University of Alberta to Work With ‘All Levels of Government’ to Curtail Research Ties With China

May 5, 2021 Updated: May 5, 2021

The University of Alberta says it’s willing to work with all levels of government after a report revealed that the university had been collaborating with China in critical research areas that could undermine Canada’s national security.

“A consistent national response on security matters and international engagement is necessary and we are fully committed to working with all levels of government to ensure that Canada’s core security interests are protected and advanced,” said Walter Dixon, the university’s interim vice-president of research and innovation, in a statement on Tuesday.

“We have asked the federal government for further direction about international collaborations.”

Dixon added that the university is looking forward to Ottawa’s guidelines on national security considerations related to the evaluation and funding of research partnerships, which are expected in June. The guideline will be developed by a working group that includes the Canadian Centre for Cyber Security, Universities Canada, and Canadian Security Intelligence Service (CSIS).

The statement came after The Globe and Mail reported earlier this week that the university “is carrying out extensive scientific collaboration with China that involves sharing and transferring research in strategically important areas such as nanotechnology, biotechnology, and artificial intelligence.”

Some professors and researchers at the university have even entered into joint ventures with Chinese companies and state institutions, setting up companies that commercialize Canadian-developed technologies, the report states.

The Epoch Times reached out to the University of Alberta for comment on the specific allegations.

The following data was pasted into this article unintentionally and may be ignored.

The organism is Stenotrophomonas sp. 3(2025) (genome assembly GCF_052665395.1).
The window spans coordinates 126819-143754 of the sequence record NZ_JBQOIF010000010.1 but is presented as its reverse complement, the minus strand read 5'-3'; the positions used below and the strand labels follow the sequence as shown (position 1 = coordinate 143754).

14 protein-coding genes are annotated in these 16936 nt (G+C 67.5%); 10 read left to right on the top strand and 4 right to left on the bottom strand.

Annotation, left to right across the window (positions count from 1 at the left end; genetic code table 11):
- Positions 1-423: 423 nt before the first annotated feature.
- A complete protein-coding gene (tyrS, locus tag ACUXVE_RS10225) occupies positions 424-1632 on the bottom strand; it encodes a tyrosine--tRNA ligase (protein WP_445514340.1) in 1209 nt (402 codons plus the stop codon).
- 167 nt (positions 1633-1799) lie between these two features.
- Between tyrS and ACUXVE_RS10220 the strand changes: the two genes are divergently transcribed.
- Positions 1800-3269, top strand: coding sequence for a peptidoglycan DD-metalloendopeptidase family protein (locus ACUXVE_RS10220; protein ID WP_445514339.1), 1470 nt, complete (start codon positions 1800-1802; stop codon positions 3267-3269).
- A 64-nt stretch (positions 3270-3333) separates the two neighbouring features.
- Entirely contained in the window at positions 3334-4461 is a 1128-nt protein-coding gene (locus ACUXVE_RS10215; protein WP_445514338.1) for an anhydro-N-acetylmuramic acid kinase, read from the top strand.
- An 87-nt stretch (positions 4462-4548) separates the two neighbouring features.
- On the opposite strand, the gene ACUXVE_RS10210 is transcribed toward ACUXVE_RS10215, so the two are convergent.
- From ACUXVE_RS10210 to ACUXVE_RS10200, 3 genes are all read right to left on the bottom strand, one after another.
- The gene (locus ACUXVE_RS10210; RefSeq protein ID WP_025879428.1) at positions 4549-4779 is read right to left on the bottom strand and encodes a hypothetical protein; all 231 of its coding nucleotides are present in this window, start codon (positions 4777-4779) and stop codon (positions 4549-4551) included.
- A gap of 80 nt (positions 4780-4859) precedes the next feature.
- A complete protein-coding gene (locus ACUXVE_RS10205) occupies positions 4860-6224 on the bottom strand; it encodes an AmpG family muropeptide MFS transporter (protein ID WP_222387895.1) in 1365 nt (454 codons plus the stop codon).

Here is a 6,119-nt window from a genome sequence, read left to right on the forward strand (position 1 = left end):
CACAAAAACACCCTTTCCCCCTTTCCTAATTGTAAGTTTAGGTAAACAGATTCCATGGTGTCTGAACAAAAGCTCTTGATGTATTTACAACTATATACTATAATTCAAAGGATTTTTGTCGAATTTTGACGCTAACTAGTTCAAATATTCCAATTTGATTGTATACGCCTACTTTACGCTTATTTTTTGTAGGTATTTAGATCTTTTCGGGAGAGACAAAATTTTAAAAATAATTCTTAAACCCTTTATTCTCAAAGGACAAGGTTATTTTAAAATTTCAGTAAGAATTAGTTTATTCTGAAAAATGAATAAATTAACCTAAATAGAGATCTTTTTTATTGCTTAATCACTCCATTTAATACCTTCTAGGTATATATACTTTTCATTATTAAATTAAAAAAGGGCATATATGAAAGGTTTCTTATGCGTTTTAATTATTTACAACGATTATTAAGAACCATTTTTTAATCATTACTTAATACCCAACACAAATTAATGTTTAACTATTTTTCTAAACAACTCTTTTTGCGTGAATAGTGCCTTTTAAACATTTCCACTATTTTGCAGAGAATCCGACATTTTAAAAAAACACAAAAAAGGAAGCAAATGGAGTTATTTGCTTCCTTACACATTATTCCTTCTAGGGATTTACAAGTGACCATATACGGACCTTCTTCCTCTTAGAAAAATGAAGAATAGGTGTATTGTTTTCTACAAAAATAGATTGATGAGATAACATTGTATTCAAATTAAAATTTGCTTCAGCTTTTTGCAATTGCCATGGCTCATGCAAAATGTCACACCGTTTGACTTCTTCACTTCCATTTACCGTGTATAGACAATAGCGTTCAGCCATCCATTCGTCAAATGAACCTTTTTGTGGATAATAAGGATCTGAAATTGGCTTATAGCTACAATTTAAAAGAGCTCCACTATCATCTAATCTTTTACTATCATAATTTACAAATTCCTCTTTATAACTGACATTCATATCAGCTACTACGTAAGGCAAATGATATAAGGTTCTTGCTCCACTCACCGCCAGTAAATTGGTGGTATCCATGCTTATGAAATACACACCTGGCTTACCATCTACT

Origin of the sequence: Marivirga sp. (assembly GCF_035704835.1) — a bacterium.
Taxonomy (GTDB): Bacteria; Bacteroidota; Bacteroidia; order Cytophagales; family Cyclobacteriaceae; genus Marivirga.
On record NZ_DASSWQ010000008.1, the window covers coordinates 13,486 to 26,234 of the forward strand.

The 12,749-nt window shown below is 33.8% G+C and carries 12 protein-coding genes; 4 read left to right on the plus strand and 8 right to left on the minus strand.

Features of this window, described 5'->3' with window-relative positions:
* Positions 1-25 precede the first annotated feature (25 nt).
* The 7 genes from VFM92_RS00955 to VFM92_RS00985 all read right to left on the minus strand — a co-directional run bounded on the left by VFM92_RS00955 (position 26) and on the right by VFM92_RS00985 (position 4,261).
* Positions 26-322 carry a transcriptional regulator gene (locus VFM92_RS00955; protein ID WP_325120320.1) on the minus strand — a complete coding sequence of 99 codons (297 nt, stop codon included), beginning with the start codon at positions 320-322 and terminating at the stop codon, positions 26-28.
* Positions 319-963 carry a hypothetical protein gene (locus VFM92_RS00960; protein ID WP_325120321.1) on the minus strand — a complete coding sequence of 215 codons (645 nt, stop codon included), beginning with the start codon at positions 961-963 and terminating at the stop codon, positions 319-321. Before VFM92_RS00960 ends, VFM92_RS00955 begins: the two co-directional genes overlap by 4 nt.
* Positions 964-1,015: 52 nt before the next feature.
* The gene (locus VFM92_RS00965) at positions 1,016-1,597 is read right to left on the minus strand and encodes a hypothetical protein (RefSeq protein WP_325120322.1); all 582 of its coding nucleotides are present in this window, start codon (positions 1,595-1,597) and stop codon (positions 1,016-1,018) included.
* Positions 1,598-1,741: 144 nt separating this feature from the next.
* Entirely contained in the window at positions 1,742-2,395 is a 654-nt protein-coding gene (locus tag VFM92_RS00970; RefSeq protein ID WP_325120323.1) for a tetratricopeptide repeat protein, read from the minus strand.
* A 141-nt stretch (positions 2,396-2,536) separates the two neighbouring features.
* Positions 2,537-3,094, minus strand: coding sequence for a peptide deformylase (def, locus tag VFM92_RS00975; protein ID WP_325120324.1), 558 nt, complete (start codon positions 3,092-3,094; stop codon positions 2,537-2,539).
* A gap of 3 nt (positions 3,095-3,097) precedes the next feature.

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A sign at the University of Alberta in Edmonton, Alberta, Canada, on July 1, 2017. (Jeffrey Beall/Flickr)

Alberta’s Minister of Advanced Education Demetrios Nicolaides told the Globe that he’s concerned that the country’s intellectual property may be stolen and used by the Chinese military and intelligence services to threaten Canada’s core national interests.

“More needs to be done to curb foreign state infiltration in our research and innovation centres, including our postsecondary institutions,” he said.

The university’s close ties with China dates back to 2005 when it entered an agreement with the Chinese’s Ministry of Science and Technology to jointly research energy, nanoscience, nanotechnology, environment, life sciences, and information and communication technologies.

Sixty University of Alberta professors have since received grants for over 90 joint projects with state and national labs in China, while the university’s researchers have gained access to at least 50 of those labs.

According to a recent report by the National Security and Intelligence Committee of Parliamentarians, the Chinese communist regime has been using various clandestine means to obtain proprietary research from Canada.

One such tactic is through its “‘talent programs’ and academic exchanges to exploit Canadian expertise,” the report said. Beijing’s Thousand Talents Program encourages Chinese scientists in Canada to transfer their research to China so that the regime can “steal hard-won research and proprietary data” created by Canadian companies.

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Then-CSIS head Richard Fadden waits to testify at the Commons public safety committee on Parliament Hill in Ottawa, Canada, on July 5, 2010. (Adrian Wyld/The Canadian Press)

Former CSIS Director Richard Fadden said Parliament should prohibit universities from receiving grants from China and collaborating with their researchers in critical areas such as high level optics and nuclear as the risk is “too great.”

“Because no matter how well intentioned a [university professor or team in Canada may be], who receives a Chinese grant, whatever he or she discovers—it’s going to go back to China,” Fadden said during a testimony before the Commons Committee on Canada-China Relations on May 3.

“If you accept my basic premise that China is indeed an adversary, I don’t think we should be making it easy for them to acquire intelligence on areas that are pretty critical to the national security of the West.”

The way to enforce it, said Fadden, is for Ottawa to “simply say that no foreign power, as indicated by the Governor in Council, may provide grants or contributions of any sort to a Canadian academic institution for the purposes of working in these very limited number of fields.”